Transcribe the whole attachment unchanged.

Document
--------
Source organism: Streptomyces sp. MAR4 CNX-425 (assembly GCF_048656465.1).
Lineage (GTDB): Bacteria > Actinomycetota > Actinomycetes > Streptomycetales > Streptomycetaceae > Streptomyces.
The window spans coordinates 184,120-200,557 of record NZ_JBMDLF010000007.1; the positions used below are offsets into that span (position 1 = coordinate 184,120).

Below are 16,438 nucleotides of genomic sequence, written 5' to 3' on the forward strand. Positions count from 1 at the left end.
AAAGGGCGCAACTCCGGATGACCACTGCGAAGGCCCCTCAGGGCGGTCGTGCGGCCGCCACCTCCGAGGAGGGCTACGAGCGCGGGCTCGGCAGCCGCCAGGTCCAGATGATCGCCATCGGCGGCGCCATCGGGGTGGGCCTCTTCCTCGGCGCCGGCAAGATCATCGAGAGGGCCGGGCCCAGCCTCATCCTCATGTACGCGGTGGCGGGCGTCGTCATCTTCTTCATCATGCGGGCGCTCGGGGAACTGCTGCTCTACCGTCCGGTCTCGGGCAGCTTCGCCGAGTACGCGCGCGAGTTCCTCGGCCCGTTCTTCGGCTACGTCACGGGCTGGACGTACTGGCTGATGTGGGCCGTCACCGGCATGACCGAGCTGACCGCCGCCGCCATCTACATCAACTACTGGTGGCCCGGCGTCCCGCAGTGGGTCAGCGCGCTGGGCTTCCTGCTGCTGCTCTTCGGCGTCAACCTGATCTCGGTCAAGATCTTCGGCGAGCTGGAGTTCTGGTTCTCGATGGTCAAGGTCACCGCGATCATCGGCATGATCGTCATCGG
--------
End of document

Source organism: Streptomyces sp. MAR4 CNX-425 (assembly GCF_048656465.1).
Lineage (GTDB): Bacteria > Actinomycetota > Actinomycetes > Streptomycetales > Streptomycetaceae > Streptomyces.
The window spans coordinates 184,120-200,557 of record NZ_JBMDLF010000007.1; the positions used below are offsets into that span (position 1 = coordinate 184,120).

Below are 16,438 nucleotides of genomic sequence, written 5' to 3' on the forward strand. Positions count from 1 at the left end.
AAAGGGCGCAACTCCGGATGACCACTGCGAAGGCCCCTCAGGGCGGTCGTGCGGCCGCCACCTCCGAGGAGGGCTACGAGCGCGGGCTCGGCAGCCGCCAGGTCCAGATGATCGCCATCGGCGGCGCCATCGGGGTGGGCCTCTTCCTCGGCGCCGGCAAGATCATCGAGAGGGCCGGGCCCAGCCTCATCCTCATGTACGCGGTGGCGGGCGTCGTCATCTTCTTCATCATGCGGGCGCTCGGGGAACTGCTGCTCTACCGTCCGGTCTCGGGCAGCTTCGCCGAGTACGCGCGCGAGTTCCTCGGCCCGTTCTTCGGCTACGTCACGGGCTGGACGTACTGGCTGATGTGGGCCGTCACCGGCATGACCGAGCTGACCGCCGCCGCCATCTACATCAACTACTGGTGGCCCGGCGTCCCGCAGTGGGTCAGCGCGCTGGGCTTCCTGCTGCTGCTCTTCGGCGTCAACCTGATCTCGGTCAAGATCTTCGGCGAGCTGGAGTTCTGGTTCTCGATGGTCAAGGTCACCGCGATCATCGGCATGATCGTCATCGG